In the 6-acre field outside the museum stand 800 identical columns, bearing the names of these counties. Each county has the option of taking the column bearing its name as a memorial of their own.

The columns representing counties choosing not to confront this truth as part of their history will remain at the site.

The Legacy Museum has interactive displays that dramatize the stories of slavery, racial terrorism, legalized segregation, and current issues. One display shows rows of glass jars filled with soil from lynching sites, each one inscribed with the name of a lynching victim.

EJI founder and director Bryan Stevenson, writes, “In this soil, there is the sweat of the enslaved. In the soil there is the blood of victims of racial violence and lynching.

There are tears in the soil from all those who labored under the indignation and humiliation of segregation. But in the soil there is also the opportunity for new life, a chance to grow something hopeful and healing for the future.”

Stevenson, a graduate of Harvard Law School, is a professor of law at New York University Law School. He has won national acclaim for his work challenging bias against the poor and people of color.

He has received numerous awards, including the MacArthur Foundation “Genius” Grant. He’s the author of Just Mercy, which Time magazine named as one of the top 10 non-fiction books of 2014.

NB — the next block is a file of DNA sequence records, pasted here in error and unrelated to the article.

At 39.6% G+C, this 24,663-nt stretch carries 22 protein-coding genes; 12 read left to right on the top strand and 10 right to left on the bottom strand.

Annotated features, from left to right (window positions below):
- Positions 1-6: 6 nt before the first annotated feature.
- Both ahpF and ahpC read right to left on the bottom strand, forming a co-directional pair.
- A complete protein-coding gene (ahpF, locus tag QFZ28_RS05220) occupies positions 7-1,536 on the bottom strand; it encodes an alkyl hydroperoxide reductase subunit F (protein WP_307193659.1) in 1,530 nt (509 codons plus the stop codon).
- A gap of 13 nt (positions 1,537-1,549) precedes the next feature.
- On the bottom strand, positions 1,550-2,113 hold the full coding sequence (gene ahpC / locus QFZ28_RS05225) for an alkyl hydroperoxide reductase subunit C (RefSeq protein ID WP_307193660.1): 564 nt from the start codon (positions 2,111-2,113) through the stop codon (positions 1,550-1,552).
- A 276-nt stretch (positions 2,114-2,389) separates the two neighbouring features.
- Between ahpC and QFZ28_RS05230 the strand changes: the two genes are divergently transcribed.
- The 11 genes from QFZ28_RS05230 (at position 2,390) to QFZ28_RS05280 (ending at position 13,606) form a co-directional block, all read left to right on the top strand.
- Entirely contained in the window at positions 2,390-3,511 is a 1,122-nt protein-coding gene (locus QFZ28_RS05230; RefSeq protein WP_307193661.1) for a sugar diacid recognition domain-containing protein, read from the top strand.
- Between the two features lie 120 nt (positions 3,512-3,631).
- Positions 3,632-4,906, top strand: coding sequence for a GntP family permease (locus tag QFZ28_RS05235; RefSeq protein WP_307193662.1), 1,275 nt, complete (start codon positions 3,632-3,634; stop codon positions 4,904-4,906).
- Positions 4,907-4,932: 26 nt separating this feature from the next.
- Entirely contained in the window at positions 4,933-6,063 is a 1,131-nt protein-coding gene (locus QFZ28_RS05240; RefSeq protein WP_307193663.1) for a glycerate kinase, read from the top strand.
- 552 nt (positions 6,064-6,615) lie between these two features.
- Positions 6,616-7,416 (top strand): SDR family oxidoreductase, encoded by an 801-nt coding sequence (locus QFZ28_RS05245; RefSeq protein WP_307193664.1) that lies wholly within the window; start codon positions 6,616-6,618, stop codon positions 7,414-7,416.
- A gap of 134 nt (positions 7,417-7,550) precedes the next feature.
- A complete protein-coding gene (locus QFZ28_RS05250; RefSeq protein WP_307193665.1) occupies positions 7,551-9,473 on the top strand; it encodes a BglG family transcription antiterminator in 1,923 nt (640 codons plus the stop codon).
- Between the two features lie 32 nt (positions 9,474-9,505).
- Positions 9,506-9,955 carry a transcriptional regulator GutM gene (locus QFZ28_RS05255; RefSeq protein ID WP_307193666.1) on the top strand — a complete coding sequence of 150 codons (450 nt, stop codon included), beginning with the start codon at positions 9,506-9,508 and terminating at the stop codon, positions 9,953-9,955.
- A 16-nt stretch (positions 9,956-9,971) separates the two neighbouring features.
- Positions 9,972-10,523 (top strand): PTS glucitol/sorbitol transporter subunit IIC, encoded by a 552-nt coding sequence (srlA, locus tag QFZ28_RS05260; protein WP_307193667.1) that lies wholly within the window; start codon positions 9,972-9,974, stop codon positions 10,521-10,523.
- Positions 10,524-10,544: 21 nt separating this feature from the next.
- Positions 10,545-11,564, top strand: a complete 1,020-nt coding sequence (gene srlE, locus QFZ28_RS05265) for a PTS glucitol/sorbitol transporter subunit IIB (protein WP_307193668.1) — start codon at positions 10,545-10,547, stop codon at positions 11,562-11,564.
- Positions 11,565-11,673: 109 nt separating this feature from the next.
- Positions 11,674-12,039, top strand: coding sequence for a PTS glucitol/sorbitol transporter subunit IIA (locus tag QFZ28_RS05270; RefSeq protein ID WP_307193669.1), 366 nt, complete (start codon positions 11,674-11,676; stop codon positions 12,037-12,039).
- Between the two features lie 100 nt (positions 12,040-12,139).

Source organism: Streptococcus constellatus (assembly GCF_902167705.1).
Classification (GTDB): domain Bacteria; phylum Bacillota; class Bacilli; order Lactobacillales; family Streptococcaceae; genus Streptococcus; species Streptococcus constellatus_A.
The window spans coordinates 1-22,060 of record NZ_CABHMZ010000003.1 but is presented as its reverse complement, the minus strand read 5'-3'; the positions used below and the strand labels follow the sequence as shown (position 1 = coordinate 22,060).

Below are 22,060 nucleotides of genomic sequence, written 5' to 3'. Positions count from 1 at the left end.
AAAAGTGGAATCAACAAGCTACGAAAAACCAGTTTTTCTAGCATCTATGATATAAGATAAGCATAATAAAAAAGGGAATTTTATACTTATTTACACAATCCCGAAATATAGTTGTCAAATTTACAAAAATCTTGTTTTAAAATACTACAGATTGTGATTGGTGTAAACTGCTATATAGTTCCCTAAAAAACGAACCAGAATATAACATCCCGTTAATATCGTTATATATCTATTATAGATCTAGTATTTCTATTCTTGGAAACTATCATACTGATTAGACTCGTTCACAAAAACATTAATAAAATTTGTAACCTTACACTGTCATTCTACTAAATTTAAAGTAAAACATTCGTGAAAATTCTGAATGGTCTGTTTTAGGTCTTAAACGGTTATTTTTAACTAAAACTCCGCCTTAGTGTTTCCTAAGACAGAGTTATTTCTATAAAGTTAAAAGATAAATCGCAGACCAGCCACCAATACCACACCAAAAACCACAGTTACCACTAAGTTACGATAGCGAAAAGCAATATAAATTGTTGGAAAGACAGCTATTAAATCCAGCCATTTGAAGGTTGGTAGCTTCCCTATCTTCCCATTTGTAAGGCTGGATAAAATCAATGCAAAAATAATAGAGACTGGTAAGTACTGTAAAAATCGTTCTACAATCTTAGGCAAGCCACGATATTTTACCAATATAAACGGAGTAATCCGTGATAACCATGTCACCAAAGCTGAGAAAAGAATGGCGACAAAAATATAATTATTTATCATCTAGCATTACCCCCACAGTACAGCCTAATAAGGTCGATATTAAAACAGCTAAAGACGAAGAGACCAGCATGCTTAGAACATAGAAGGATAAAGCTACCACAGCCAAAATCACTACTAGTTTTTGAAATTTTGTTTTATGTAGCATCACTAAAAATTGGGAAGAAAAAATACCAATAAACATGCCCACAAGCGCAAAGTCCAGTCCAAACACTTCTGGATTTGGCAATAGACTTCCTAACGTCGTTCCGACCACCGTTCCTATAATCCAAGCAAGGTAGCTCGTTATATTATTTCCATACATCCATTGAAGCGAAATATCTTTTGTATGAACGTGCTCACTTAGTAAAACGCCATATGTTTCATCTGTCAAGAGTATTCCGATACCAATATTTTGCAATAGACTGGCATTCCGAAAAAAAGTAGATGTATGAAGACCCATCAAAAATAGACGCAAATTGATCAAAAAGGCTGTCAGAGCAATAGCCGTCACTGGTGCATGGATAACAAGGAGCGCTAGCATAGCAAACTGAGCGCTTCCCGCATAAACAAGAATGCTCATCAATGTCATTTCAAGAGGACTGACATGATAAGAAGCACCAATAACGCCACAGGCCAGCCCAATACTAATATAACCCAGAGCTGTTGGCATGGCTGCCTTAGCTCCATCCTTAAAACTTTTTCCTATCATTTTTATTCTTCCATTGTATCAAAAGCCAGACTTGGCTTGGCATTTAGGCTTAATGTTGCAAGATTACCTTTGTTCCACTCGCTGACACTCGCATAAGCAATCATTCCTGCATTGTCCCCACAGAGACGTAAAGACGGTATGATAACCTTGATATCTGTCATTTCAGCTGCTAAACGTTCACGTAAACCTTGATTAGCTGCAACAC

Memorials Around the World

The memorial was designed by Michael Murphy, MASS Design Group, who also created the Kigali Genocide Memorial in Rwanda and the 911 Memorial in New York City. Countries like Germany, Rwanda, and South Africa built memorials to reflect on the atrocities of their past.

Berlin marks the home of each Jewish family that was abducted, encouraging visits to the death camps, so people acknowledge and grieve the horrors of the past.

These monuments, memorials, and museums are meant to acknowledge the truth of history’s darkest times, making way for repentance, forgiveness, and healing.

“We have not done this in the United States,” Stevenson said. “Our nation’s history of racial inequality casts a shadow across the American landscape. This shadow cannot be lifted until we shine the light of truth on the destructive violence that shaped our nation, traumatized people of color, and compromised our commitment to the rule of law and equal justice.”

Germany’s ambassador to Rwanda, S. Peter Fahrenholtz, addressed the people attending the International Holocaust Remembrance Day event, held at the Kigali Genocide Memorial January 25, 2016.

“If there is anything Germany can share from its own experience, it is this: facing up to the grim truth of what took place is the only path to begin reconciliation,” he said. “A past that is not examined fully and honestly will remain a burden for the future.”

Alternative memorials, monuments, and museums allow U.S. citizens to engage with honesty about our own history of atrocities, abuse, and racial injustice, so we can experience healing and reconciliation.

For more information about the memorial, the museum, Bryan Stevenson, and the Equal Justice Initiative, visit www.eji.org.